Nevada’s governor last week delayed opening the state’selectricity market until no later than Sept. 1, 2001, choosing toestablish a bipartisan statewide committee to develop a new energypolicy for the state.
The holding company for Nevada’s two major electric utilities,Sierra Pacific Resources, embraced the actions and presumably willmove ahead with plans to prepare for a competitive electricityindustry that is eventually tied to a regional transmission grid inthe Pacific Northwest.
After what he called “much research,” Gov. Kenny Guinn concludedthe state was not ready to launch its electric restructuring thisfall. “It is my responsibility as governor to make sure theresidential ratepayers of this state are protected in a competitivemarket and that Nevada is ready for deregulation.”
The governor said he would name the members of the Nevada EnergyPolicy Committee within the next two weeks. The committee also willreview of “national and global energy trends” that could impactNevada.
Using powers taken from state regulators and given to him by a1999 state law, Gov. Guinn decided to create an energy policy forhis state before launching electricity restructuring, and the movewas praised by Sierra Pacific’s CEO Walter Higgins, who noted that”we look forward to working with the governor’s committee toformulate a sound energy policy.” A report from the bipartisancommittee is due to the governor by Jan. 15, 2001. The electricitymarket could then open to retail competition on Sept. 1 or earlier.
Sierra Pacific Resources’ two utilities, Las Vegas-based NevadaPower and Reno-based Sierra Pacific Power, reached an agreementwith the Nevada PUC staff, state consumer protection officials, andthe state’s largest commercial/industrial customers for a plan tomove to retail competition on a phased basis from Nov. 1, 2000 toDec. 1, 2001. The governor’s delayed date would apply to everyone,abandoning the phased-in approach.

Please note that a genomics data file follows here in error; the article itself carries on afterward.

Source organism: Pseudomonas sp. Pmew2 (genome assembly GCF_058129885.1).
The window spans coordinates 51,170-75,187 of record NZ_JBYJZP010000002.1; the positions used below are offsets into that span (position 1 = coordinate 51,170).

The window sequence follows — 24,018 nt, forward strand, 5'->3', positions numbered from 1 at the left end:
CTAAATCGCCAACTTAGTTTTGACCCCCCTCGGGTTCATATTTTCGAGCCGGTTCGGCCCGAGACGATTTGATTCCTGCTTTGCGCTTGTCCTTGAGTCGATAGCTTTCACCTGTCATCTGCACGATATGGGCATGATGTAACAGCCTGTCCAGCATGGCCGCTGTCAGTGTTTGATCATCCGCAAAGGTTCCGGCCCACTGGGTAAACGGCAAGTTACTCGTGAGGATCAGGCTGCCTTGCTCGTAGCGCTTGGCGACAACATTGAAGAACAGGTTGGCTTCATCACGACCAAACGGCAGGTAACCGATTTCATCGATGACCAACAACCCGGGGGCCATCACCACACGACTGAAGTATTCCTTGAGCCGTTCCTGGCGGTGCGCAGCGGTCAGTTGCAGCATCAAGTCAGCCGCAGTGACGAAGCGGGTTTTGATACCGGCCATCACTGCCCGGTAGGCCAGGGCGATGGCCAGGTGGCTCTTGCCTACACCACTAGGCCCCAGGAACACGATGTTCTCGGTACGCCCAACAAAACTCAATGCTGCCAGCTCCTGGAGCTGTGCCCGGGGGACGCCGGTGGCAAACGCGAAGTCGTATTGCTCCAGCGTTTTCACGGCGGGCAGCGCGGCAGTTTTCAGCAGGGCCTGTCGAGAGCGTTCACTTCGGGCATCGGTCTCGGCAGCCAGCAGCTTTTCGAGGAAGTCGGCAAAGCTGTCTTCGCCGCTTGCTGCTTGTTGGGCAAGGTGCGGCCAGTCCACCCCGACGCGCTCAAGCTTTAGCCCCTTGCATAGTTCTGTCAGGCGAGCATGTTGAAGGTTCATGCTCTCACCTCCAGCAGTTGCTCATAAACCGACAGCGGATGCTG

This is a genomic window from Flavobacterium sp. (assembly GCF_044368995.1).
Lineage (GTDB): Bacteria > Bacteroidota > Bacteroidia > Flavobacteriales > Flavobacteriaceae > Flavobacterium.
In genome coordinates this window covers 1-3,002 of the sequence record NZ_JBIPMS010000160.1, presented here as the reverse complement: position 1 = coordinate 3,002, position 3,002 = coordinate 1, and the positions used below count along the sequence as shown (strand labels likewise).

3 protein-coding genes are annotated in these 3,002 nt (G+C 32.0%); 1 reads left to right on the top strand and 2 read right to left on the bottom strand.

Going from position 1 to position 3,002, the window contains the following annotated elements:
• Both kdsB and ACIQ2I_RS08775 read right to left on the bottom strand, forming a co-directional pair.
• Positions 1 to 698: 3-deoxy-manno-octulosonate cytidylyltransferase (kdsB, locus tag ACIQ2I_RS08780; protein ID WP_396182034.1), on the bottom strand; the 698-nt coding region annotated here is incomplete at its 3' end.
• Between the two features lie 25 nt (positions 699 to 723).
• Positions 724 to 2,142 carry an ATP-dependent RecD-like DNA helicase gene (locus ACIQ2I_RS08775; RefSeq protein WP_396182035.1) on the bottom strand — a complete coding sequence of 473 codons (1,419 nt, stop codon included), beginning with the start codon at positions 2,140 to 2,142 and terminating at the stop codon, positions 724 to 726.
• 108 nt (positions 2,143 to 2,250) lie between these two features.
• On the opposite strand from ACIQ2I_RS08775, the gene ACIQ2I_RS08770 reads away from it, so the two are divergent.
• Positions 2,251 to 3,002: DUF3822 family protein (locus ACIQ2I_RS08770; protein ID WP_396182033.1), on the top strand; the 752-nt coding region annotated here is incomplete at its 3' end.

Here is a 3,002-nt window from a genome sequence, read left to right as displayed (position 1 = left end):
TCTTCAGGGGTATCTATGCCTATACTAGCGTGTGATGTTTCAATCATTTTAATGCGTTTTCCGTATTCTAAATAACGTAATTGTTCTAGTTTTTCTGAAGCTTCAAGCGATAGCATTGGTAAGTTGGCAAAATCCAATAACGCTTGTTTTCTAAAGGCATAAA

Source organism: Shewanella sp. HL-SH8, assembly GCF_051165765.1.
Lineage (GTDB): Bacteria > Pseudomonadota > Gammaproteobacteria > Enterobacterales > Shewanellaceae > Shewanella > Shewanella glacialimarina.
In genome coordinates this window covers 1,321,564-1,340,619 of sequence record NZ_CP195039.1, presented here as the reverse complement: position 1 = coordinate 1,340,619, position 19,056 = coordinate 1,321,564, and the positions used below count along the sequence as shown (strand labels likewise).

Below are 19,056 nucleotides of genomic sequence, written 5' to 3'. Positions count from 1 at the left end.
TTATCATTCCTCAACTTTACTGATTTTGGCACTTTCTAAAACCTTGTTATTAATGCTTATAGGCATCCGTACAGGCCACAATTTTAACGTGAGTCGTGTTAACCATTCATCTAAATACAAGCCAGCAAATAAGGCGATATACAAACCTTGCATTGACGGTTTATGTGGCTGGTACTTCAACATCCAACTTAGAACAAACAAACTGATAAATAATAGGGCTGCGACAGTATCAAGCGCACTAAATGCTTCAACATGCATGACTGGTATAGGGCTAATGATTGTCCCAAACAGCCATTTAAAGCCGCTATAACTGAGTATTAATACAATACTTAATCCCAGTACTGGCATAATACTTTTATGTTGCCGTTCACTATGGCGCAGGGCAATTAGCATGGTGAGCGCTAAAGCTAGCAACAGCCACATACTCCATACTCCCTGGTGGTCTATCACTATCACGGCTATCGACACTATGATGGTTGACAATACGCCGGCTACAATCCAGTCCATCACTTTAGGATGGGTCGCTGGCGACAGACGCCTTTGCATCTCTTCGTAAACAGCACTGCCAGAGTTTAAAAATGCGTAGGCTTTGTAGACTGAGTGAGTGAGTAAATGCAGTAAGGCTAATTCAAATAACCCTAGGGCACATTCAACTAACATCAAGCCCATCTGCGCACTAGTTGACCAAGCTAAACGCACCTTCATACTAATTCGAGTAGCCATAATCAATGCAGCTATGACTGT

Those dates will change, but the basic provisions remain ineffect, including an agreement that the utilities will be able torecover all of their purchased power costs in a de-regulatedmarket, according to the governor’s latest move. Higgins noted that”keeping the settlement in place is in the best interest of allNevada citizens.” The settlement was approved by the Nevada PublicUtilities Commission this summer.
Even with slowdown within the state, the two Nevada utilitiesare pushing forward at the federal level to open up electrictransmission in the state and throughout a broader PacificNorthwest region to which they are aligning.
The action by the governor will be supplemented by upcomingproposals to federal regulators for Nevada power interests to joinwith affiliates of Pacific Northwest utilities in forming afor-profit, nonutility “independent transmission company” (ITC) tooperate within a broader regional transmission organization (RTO).
In May, Sierra Pacific and Nevada Power joined with PortlandGeneral Electric, Avista Corp., Montana Power and Puget SoundEnergy in a memorandum of understanding to study the ITC conceptunder the provisions of FERC Order 2000 calling for the creation ofregional grid operators by Dec. 15, 2001.
The six MOU participants are expected to be among a larger groupthat files by Oct. 15 this year with FERC for a so-called “RTOWest.” The parties from a host of Western utilities are working onthat filing, according to Duane Nelson, Sierra Pacific Power’stransmission manager.
Richard Nemec, Los Angeles
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